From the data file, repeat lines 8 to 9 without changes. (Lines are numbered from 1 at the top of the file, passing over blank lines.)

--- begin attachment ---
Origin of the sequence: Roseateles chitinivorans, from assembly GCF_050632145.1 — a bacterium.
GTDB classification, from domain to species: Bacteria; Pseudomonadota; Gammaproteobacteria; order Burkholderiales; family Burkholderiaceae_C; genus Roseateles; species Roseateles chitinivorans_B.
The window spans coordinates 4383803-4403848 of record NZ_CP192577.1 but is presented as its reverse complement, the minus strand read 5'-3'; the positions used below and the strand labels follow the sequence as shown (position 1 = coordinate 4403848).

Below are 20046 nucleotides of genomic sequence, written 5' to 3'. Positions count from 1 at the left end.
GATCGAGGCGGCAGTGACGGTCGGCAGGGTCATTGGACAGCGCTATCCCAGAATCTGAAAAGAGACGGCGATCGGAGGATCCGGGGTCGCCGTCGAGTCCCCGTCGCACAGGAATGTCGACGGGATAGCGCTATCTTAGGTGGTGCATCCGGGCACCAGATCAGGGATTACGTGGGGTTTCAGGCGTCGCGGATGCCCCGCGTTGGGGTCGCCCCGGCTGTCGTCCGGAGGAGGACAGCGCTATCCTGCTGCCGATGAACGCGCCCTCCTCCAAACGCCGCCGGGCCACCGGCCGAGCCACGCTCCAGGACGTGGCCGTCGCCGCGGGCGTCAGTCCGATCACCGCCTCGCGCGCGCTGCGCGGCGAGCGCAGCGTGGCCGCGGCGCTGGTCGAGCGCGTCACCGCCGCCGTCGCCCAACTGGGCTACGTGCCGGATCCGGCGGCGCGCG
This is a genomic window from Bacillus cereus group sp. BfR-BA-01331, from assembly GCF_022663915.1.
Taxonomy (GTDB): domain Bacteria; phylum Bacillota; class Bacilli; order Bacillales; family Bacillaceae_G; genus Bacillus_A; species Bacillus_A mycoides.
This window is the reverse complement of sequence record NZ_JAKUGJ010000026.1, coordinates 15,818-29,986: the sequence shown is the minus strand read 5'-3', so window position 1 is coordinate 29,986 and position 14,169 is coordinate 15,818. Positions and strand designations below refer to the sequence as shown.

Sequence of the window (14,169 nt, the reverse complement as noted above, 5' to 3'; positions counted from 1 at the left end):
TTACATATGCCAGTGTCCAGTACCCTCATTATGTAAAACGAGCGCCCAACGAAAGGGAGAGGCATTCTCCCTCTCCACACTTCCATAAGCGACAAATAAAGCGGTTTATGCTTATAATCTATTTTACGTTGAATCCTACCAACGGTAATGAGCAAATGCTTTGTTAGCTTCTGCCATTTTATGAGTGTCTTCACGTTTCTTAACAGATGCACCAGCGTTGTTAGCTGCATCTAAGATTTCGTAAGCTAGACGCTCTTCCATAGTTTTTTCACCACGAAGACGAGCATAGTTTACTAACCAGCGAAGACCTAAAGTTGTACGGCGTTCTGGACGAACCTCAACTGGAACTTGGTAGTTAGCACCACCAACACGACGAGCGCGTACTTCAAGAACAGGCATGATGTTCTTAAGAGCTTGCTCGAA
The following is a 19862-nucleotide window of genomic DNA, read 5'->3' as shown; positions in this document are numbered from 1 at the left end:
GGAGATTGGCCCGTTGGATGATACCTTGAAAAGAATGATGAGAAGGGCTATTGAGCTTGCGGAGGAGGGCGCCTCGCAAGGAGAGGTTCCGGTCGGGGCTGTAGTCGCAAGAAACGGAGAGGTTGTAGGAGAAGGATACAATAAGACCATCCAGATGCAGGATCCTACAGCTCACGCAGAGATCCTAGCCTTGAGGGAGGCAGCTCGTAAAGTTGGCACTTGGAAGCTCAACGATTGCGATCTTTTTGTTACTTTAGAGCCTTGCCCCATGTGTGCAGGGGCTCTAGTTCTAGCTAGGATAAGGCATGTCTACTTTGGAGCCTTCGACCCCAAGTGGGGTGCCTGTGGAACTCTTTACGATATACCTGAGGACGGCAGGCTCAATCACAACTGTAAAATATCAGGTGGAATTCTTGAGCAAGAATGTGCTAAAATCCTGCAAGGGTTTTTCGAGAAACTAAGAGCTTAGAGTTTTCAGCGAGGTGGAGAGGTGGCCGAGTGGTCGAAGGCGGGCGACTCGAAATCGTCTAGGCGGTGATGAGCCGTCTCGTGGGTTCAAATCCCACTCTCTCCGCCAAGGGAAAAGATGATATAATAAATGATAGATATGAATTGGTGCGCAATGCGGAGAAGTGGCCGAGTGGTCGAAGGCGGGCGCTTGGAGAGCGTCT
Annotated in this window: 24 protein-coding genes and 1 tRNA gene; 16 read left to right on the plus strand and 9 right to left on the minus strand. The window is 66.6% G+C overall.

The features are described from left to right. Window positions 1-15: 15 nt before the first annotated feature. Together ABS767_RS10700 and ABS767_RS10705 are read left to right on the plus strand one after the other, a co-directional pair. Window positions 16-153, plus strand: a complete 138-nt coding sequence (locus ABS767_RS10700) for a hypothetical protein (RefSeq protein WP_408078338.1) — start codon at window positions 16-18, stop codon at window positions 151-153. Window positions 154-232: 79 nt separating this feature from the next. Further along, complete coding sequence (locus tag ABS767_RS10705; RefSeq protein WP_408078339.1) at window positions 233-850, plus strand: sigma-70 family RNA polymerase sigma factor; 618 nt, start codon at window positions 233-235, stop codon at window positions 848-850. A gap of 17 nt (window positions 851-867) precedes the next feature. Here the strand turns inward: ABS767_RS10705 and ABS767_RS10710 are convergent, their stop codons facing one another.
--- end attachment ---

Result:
This window is the reverse complement of sequence record NZ_JAKUGJ010000026.1, coordinates 15,818-29,986: the sequence shown is the minus strand read 5'-3', so window position 1 is coordinate 29,986 and position 14,169 is coordinate 15,818. Positions and strand designations below refer to the sequence as shown.

Sequence of the window (14,169 nt, the reverse complement as noted above, 5' to 3'; positions counted from 1 at the left end):